“Nuclear-powered carriers give us tremendous advantages because of their ability to both generate power, but their ability to move at certain speeds that conventional can’t, and they can be out for longer periods of time without having to be refueled, et cetera, all those advantages. And those are big advantages and those should be considered,” the acting secretary said.
“But then there are some other potential disadvantages to that as well, one being cost, the other one being size, and your ability to hide something that big is difficult, too.”
Ultimately, Modly acknowledged the need to take industrial base considerations seriously but also foot-stomped the need to seriously consider choosing a different future for the carrier force.
“We’re looking at how we can grow this Navy, how we can support Distributed Maritime Operations in the future scenario, in a threat-based scenario where we’re going to be dealing with a very unpredictable set of circumstances in the future. And so what platforms give us the best ability to respond to that? So you got the whole Pacific Ocean, Indo-Pacific theater set of challenges. You’ve got the whole Atlantic set of challenges. And now you’ve got Arctic challenges. You’ve got challenges in South America, in Africa. These are all maritime challenges in all these different parts of the world. I don’t think we’re going to retreat as a naval power, so how do we effectively build a force that can address all those things?” he said.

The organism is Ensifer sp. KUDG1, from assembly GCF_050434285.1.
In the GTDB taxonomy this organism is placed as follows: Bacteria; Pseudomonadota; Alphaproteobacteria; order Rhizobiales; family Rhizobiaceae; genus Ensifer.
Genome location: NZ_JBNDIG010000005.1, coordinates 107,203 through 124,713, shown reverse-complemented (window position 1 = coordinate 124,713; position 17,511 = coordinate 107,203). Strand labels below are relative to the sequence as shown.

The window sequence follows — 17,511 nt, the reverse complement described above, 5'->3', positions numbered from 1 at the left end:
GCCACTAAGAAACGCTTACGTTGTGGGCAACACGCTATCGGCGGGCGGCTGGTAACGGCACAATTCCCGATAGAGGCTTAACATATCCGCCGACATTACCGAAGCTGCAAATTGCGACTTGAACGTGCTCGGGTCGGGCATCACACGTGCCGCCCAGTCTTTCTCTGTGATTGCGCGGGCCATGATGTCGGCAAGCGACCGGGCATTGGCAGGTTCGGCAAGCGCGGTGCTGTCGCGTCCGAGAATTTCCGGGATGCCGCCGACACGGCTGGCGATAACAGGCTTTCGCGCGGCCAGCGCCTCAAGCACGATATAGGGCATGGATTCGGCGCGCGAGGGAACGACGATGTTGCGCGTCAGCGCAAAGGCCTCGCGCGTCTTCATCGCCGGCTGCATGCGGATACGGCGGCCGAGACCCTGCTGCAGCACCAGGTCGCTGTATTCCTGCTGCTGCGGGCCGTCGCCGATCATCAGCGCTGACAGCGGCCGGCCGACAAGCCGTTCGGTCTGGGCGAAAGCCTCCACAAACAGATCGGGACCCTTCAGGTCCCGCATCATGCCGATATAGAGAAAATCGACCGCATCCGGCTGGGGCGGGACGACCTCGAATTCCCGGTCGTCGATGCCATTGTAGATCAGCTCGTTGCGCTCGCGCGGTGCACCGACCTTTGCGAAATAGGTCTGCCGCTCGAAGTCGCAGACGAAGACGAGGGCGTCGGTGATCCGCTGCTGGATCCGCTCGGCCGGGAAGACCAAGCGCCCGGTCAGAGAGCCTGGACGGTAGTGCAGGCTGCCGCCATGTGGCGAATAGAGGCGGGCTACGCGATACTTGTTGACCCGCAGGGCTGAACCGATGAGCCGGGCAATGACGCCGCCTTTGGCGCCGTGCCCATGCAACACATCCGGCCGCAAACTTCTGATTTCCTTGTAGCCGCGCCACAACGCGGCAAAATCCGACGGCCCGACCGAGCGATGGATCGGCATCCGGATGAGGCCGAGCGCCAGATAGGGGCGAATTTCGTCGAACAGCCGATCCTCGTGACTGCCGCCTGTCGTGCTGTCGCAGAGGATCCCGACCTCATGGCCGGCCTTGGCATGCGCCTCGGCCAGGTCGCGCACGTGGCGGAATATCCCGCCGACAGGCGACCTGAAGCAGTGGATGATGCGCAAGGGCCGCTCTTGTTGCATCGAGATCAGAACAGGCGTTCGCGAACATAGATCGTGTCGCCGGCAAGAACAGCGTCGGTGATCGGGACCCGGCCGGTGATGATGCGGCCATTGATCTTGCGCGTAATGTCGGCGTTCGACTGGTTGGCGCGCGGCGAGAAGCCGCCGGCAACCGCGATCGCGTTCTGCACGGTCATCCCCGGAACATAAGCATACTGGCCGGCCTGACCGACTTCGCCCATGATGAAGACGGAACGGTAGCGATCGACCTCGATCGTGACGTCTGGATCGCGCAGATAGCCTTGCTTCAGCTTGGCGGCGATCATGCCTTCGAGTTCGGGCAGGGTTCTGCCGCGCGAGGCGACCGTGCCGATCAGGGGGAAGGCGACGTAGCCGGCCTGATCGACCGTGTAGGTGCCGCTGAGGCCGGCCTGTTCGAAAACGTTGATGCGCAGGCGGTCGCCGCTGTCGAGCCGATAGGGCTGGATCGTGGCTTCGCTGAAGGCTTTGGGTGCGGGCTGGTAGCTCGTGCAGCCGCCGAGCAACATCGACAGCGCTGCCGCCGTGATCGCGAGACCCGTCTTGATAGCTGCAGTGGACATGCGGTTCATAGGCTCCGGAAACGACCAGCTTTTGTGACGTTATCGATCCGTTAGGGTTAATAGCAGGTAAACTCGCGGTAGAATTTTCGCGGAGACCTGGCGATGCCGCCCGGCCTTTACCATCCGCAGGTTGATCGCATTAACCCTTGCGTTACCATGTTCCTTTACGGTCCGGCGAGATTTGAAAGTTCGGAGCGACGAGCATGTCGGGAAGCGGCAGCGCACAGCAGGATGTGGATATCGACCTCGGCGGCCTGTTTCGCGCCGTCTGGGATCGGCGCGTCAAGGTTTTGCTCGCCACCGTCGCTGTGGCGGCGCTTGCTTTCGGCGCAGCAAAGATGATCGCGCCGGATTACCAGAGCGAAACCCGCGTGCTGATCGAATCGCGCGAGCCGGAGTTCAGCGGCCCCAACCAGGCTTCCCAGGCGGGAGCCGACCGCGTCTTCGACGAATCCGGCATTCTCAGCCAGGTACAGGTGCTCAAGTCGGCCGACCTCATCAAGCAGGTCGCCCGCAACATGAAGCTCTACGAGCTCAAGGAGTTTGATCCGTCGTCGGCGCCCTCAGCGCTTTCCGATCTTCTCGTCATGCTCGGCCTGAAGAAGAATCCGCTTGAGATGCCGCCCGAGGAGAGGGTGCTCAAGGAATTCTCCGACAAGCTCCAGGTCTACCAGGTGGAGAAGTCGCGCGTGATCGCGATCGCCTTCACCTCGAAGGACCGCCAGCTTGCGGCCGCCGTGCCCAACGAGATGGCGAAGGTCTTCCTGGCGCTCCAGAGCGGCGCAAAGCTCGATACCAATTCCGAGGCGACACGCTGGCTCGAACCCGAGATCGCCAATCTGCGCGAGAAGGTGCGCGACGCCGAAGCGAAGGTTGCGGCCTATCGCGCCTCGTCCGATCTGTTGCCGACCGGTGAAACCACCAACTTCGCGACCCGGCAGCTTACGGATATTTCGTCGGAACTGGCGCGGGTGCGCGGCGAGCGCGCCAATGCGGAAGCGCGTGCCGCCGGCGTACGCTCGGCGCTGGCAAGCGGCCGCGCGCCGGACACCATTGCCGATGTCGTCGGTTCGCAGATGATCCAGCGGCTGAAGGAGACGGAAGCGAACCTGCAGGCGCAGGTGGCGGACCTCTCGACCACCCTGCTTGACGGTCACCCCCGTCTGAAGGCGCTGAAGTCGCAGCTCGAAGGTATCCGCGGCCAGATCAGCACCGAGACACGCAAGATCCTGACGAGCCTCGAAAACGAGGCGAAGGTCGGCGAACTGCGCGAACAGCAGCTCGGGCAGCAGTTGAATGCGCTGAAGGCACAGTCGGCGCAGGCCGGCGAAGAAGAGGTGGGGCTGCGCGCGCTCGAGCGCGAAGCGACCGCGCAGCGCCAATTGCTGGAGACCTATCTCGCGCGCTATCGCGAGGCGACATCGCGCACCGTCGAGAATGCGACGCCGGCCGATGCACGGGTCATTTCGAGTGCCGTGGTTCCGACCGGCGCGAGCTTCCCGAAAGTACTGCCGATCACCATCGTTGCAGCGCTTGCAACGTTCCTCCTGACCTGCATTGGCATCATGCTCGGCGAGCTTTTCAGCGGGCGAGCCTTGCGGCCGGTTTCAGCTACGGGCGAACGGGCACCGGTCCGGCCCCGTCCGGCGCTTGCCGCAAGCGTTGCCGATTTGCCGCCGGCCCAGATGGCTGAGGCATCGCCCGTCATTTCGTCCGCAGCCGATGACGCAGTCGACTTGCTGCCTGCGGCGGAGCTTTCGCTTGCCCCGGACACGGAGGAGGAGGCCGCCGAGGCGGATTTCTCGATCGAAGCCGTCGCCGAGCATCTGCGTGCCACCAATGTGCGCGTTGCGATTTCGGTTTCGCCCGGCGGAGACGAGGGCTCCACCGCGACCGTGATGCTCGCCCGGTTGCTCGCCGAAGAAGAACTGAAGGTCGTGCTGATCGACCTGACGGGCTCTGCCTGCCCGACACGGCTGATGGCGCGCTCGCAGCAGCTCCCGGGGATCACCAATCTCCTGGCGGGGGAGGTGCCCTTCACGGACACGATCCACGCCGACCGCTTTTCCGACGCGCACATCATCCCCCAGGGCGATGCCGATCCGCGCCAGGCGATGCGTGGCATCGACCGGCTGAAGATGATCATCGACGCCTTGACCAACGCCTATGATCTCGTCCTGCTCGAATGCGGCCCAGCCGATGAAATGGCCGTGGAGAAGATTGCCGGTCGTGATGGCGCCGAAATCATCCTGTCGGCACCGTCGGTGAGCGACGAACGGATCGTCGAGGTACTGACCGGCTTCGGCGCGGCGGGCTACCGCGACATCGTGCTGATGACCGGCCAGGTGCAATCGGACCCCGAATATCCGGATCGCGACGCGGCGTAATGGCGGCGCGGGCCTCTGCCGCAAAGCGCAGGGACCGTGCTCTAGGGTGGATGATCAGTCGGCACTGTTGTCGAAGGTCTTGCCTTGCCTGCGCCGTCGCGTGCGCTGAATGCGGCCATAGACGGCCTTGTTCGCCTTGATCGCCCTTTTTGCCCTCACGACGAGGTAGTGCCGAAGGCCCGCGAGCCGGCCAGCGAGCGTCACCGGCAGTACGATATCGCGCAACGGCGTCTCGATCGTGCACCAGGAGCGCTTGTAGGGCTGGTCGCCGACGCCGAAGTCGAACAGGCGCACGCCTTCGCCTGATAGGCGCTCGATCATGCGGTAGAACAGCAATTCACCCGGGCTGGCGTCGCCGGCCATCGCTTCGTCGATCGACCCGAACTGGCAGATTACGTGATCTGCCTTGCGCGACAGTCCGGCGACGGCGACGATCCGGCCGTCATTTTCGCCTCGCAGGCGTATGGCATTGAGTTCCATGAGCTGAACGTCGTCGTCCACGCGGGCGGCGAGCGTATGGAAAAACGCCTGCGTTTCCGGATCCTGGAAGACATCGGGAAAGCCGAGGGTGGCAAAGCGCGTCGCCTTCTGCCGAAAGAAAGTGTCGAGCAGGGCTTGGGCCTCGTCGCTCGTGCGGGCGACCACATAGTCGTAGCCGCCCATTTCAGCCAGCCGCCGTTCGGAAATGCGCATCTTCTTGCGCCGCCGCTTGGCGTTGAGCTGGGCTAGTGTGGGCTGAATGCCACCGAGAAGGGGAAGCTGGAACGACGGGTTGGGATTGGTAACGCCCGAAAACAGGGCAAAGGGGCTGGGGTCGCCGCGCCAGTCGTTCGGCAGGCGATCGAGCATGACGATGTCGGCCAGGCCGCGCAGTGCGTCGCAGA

“So I know that there are a lot of people that – I don’t think people necessarily support the carriers purely for the economic and parochial reasons. I think there are people who believe in them because that’s the way the Navy has operated for the past 50 or 60 years. And that’s fine. But we have to think differently about the future, I think. So we need to think about what types of ships we might need in the future. And the carrier will likely be part of that, for the next 50 years for sure, but we need to start thinking beyond that as well.”
Modly’s Future Carrier 2030 Task Force will run for the next six months, until about September.
In the meantime, Defense Secretary Mark Esper’s review of the Integrated Naval Force Structure Assessment will run through about July.
Chief of Naval Operations Adm. Mike Gilday and Commandant of the Marine Corps Gen. David Berger presented their INFSA to Modly earlier this year after months of study, simulations and wargaming, but Modly kicked it back to them with concerns in a few areas.